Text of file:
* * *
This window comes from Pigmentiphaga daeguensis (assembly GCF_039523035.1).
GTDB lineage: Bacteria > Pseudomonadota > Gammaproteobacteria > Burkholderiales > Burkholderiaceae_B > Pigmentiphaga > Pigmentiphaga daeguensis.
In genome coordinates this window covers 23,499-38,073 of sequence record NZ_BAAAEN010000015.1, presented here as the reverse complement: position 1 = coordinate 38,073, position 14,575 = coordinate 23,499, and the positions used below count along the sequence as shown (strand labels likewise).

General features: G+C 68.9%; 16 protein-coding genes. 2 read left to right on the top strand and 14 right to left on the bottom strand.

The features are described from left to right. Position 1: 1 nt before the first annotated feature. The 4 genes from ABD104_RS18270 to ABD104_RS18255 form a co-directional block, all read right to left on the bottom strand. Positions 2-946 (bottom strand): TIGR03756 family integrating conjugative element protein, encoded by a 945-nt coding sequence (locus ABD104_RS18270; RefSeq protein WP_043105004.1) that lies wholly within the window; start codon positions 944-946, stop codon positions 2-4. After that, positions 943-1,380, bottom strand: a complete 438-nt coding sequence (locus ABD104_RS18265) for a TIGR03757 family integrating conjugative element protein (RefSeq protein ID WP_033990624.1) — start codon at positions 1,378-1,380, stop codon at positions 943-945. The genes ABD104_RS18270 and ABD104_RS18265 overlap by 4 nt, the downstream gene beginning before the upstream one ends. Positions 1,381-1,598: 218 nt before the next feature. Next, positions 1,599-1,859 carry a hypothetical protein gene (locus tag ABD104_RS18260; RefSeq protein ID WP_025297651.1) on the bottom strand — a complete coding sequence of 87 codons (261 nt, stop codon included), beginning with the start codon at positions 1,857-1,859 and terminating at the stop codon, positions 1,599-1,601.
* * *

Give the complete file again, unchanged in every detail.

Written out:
This window comes from Pigmentiphaga daeguensis (assembly GCF_039523035.1).
GTDB lineage: Bacteria > Pseudomonadota > Gammaproteobacteria > Burkholderiales > Burkholderiaceae_B > Pigmentiphaga > Pigmentiphaga daeguensis.
In genome coordinates this window covers 23,499-38,073 of sequence record NZ_BAAAEN010000015.1, presented here as the reverse complement: position 1 = coordinate 38,073, position 14,575 = coordinate 23,499, and the positions used below count along the sequence as shown (strand labels likewise).

General features: G+C 68.9%; 16 protein-coding genes. 2 read left to right on the top strand and 14 right to left on the bottom strand.

The features are described from left to right. Position 1: 1 nt before the first annotated feature. The 4 genes from ABD104_RS18270 to ABD104_RS18255 form a co-directional block, all read right to left on the bottom strand. Positions 2-946 (bottom strand): TIGR03756 family integrating conjugative element protein, encoded by a 945-nt coding sequence (locus ABD104_RS18270; RefSeq protein WP_043105004.1) that lies wholly within the window; start codon positions 944-946, stop codon positions 2-4. After that, positions 943-1,380, bottom strand: a complete 438-nt coding sequence (locus ABD104_RS18265) for a TIGR03757 family integrating conjugative element protein (RefSeq protein ID WP_033990624.1) — start codon at positions 1,378-1,380, stop codon at positions 943-945. The genes ABD104_RS18270 and ABD104_RS18265 overlap by 4 nt, the downstream gene beginning before the upstream one ends. Positions 1,381-1,598: 218 nt before the next feature. Next, positions 1,599-1,859 carry a hypothetical protein gene (locus tag ABD104_RS18260; RefSeq protein ID WP_025297651.1) on the bottom strand — a complete coding sequence of 87 codons (261 nt, stop codon included), beginning with the start codon at positions 1,857-1,859 and terminating at the stop codon, positions 1,599-1,601.